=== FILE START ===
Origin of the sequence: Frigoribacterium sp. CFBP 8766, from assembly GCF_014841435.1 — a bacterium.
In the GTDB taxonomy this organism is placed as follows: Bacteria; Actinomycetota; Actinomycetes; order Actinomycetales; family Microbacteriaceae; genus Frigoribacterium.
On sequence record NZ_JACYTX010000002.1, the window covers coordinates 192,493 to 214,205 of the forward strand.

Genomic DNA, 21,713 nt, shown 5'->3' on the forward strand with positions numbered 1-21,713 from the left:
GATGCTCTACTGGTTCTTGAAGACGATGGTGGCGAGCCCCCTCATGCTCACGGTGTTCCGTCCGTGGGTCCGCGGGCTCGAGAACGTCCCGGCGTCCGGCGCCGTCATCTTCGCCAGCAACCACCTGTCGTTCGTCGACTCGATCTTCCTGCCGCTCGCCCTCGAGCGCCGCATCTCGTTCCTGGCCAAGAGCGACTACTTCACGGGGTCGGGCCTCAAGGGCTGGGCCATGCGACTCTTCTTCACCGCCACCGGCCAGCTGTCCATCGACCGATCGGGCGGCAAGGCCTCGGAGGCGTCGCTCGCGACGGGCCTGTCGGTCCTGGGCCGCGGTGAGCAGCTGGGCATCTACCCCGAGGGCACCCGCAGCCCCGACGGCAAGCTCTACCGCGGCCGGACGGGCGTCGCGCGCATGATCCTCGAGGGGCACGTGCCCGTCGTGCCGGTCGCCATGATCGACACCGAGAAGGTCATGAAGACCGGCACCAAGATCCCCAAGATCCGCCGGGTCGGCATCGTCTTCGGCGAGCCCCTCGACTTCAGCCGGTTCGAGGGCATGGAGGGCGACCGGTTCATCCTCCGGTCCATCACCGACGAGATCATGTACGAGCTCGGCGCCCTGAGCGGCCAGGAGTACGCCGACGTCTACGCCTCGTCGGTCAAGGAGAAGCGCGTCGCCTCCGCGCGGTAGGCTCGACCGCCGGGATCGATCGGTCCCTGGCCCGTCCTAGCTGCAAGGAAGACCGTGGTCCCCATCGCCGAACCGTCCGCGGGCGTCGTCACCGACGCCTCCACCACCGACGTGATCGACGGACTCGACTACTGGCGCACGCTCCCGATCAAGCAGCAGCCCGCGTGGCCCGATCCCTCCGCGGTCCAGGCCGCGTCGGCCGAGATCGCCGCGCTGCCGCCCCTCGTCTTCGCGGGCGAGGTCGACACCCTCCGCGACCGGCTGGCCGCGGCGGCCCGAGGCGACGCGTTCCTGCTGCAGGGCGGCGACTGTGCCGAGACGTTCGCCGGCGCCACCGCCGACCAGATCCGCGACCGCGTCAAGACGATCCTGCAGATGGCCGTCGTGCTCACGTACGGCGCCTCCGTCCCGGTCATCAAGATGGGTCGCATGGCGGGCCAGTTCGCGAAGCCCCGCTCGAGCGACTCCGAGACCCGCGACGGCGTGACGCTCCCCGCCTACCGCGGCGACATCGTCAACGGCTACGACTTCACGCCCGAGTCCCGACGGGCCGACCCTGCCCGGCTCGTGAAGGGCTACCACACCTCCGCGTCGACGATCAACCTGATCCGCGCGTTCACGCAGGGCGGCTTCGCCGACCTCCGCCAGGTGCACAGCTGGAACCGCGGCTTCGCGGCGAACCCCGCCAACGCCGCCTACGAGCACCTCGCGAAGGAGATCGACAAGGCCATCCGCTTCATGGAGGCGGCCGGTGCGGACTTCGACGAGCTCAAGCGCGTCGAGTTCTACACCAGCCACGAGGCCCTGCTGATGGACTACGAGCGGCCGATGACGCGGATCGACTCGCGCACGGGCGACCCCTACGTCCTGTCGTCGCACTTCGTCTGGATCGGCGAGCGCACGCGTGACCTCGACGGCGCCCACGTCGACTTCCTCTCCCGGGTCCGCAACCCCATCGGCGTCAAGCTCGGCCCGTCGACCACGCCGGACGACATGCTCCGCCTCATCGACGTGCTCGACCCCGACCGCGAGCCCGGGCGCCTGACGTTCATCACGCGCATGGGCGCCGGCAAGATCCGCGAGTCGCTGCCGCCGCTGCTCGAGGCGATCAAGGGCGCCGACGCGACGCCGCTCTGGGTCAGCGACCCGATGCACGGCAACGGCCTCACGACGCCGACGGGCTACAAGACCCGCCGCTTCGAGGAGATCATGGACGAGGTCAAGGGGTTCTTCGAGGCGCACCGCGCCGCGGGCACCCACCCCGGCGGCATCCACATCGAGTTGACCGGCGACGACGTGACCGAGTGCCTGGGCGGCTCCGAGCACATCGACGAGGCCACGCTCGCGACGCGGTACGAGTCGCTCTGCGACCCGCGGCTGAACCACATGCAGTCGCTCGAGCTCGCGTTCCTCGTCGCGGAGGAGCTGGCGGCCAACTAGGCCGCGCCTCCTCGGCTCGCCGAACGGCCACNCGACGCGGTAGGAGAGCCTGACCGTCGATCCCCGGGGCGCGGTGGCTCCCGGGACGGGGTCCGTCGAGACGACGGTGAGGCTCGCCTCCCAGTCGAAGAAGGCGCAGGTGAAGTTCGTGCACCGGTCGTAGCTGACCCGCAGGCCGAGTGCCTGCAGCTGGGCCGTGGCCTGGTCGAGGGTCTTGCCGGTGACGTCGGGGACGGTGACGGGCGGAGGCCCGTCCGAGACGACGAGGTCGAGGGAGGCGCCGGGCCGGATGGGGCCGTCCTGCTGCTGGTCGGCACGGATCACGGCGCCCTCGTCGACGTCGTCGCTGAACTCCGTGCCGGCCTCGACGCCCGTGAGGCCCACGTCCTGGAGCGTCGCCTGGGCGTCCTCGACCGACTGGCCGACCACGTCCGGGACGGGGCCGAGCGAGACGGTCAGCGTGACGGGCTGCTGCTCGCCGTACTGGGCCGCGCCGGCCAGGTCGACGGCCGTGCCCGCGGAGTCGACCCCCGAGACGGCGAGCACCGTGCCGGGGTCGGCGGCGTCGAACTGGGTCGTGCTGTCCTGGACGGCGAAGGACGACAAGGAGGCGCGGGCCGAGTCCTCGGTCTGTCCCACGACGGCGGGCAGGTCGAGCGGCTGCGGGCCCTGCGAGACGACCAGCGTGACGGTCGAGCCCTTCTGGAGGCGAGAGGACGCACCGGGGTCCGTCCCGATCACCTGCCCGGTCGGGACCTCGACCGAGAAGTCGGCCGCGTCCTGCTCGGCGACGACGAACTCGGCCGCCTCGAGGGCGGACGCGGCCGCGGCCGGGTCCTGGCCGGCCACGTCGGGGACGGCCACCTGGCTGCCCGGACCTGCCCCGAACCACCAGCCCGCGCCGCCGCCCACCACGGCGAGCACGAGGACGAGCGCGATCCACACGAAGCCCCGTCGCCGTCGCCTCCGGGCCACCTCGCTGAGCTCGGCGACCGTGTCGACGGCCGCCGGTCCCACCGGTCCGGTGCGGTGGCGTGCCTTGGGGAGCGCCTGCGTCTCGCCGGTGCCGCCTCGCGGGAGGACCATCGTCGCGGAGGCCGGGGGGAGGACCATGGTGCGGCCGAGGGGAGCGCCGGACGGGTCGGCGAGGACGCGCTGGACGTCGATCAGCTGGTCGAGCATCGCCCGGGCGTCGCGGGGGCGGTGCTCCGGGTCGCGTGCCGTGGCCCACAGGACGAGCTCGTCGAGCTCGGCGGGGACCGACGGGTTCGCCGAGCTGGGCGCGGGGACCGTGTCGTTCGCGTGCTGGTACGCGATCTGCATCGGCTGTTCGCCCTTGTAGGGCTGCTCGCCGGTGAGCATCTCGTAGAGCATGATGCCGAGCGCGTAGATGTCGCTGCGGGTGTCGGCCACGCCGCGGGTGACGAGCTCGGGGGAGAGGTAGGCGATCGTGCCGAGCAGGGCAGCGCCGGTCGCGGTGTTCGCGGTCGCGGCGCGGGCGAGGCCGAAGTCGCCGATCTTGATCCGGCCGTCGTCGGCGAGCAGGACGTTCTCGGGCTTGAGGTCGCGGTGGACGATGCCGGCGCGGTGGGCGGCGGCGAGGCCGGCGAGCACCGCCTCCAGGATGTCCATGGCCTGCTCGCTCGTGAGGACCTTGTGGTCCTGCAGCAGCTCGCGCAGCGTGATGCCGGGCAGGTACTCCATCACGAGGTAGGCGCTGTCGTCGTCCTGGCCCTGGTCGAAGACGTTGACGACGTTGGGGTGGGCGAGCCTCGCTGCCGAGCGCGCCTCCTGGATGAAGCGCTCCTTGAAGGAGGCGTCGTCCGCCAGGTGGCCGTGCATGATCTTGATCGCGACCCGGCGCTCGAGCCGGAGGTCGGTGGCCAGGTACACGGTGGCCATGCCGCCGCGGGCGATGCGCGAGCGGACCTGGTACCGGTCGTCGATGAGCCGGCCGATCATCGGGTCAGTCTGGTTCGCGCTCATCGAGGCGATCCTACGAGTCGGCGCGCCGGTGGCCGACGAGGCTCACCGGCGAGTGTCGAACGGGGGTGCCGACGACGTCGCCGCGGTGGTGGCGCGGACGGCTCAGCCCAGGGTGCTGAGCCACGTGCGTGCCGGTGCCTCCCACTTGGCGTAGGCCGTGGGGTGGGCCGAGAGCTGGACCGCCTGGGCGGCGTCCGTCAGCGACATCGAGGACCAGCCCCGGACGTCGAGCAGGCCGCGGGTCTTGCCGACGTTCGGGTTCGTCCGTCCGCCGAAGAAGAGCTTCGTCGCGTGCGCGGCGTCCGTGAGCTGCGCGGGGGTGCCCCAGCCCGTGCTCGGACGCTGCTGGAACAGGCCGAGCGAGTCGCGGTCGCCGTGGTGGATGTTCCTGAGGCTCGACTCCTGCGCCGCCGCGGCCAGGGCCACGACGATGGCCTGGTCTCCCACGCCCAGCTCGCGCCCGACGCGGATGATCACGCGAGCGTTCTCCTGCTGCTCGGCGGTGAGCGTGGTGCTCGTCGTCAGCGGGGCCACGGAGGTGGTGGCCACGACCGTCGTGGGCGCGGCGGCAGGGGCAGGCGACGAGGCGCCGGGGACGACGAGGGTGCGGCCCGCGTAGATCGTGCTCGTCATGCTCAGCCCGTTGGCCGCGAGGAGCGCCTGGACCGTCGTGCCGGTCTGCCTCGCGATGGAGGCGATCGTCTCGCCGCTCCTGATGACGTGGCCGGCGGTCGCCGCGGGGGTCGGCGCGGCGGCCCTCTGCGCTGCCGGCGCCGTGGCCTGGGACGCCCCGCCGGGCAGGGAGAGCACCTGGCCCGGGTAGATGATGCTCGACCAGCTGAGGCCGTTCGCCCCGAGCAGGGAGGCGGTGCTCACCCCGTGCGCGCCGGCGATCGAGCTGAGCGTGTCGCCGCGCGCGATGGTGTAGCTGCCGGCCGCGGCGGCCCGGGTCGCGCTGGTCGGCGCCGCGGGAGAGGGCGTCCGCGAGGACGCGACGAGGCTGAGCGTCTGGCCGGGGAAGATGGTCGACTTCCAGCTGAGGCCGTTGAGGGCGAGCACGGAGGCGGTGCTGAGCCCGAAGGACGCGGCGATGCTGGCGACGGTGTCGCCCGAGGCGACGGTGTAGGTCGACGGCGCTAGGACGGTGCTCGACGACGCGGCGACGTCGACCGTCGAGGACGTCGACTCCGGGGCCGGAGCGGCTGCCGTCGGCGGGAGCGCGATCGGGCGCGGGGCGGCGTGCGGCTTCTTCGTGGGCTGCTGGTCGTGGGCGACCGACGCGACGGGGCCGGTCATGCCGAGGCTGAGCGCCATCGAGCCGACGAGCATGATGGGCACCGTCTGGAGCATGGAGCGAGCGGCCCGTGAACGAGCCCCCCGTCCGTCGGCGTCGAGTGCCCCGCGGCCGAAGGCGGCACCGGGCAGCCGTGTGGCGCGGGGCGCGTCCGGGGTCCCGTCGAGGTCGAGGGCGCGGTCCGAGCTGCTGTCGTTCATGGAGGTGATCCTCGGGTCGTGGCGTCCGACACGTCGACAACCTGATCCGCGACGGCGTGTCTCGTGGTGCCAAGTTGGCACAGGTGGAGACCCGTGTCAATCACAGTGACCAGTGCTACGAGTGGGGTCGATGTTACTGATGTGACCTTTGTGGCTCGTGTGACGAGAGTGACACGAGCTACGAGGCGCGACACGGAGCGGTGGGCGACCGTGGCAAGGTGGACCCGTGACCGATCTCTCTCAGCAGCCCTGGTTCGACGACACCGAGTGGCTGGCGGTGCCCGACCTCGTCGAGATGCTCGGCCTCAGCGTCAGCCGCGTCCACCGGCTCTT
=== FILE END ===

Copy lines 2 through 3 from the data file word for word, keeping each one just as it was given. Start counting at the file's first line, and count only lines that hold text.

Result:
In the GTDB taxonomy this organism is placed as follows: Bacteria; Actinomycetota; Actinomycetes; order Actinomycetales; family Microbacteriaceae; genus Frigoribacterium.
On sequence record NZ_JACYTX010000002.1, the window covers coordinates 192,493 to 214,205 of the forward strand.